The Bunji is about the size of a business card, and fits into the card holder of a wallet. One hundred Bunji have an equivalent value of 100 yen (about 99 US cents) and can be used at about 25 shops in the city. Currently, about 10,000 Bunji bills circulate there, used by around 250 people in one way or another. From this perspective, the currency is not particularly prevalent throughout the city, nor can it be said to be used on a large scale. Even so, Kageyama hopes that the currency will spread slowly and steadily rather than at an accelerated pace.

What makes the Bunji unique is its rule requiring users to write a message on it when using it. The back of each bill has ten word balloons for filling in messages.

Photo
Copyright Tomoaki Kageyama All Right Reserved.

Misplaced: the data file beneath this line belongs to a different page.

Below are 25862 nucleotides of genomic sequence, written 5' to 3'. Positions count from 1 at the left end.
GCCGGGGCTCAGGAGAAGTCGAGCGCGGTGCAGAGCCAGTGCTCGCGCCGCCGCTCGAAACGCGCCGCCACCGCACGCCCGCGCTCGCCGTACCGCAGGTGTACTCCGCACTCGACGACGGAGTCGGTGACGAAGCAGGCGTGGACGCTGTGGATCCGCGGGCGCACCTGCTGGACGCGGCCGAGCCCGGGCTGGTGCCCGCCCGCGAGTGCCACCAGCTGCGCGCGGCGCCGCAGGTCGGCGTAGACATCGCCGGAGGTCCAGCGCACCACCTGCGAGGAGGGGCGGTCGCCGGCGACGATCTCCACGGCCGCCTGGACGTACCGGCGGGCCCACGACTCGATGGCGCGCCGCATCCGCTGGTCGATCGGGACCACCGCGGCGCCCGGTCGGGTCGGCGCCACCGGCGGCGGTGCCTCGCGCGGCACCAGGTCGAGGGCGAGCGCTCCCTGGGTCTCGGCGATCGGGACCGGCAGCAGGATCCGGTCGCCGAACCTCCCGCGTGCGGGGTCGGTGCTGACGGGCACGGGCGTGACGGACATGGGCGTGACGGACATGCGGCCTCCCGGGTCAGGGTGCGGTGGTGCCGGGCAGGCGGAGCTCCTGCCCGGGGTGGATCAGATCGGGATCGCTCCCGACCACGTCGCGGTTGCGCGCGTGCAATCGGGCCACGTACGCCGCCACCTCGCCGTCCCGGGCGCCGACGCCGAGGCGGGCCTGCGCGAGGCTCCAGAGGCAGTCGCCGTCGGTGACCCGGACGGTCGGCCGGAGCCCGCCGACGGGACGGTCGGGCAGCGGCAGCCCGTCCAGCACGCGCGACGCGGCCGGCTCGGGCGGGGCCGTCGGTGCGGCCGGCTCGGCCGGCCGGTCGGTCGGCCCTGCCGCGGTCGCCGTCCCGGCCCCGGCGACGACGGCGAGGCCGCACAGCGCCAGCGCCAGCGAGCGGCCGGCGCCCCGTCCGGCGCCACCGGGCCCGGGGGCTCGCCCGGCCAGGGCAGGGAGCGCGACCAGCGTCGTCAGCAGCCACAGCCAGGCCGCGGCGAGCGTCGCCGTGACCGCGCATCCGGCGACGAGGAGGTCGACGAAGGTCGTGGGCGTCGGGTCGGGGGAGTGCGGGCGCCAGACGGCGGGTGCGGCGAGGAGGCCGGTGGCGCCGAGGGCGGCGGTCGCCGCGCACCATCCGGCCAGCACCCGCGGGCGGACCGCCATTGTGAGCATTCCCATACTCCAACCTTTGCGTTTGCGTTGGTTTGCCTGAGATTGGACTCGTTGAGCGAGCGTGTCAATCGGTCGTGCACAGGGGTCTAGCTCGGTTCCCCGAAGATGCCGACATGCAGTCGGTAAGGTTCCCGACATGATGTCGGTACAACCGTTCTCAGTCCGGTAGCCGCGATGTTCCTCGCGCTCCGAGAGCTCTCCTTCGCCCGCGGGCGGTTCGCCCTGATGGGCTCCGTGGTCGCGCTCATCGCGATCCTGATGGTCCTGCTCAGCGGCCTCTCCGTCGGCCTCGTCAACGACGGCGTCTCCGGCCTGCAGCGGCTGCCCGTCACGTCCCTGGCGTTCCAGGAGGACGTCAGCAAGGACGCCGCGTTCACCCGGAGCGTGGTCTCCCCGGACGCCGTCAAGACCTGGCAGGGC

For example, to purchase a super-deluxe fresh glass of tomato juice worth 850 yen (U.S.$8.42), you can pay with Japanese currency in the amount of 750 yen (U.S.$7.43) and 100 Bunji. When using Bunji, you have to write a short message on the back before presenting them. People who receive Bunji in exchange for a product or service will receive the purchasers' messages together with the money.

On the Bunji, the organizer has printed the following messages:

"'Good job!' for your services provided with care, dedication and consideration to others.
'Thank you' for your hard work to revitalize our city -- the work provided by one person will inspire another person to provide something to someone else and further inspire this cycle of 'good providing' in our community."

This message conveys the essence of the community currency Bunji.

Bunji Making a Full Cycle in the Community

Community currencies have been introduced under many initiatives in Japan, but we often hear that they are difficult to sustain for long. One reason they fade out quickly is that there are no places or ways for shops to spend community currencies they receive from their customers. Even if consumers can purchase products and services in shops in their community using a community currency, the community currency will go nowhere but the shops if there is no place for the shops to use it in turn.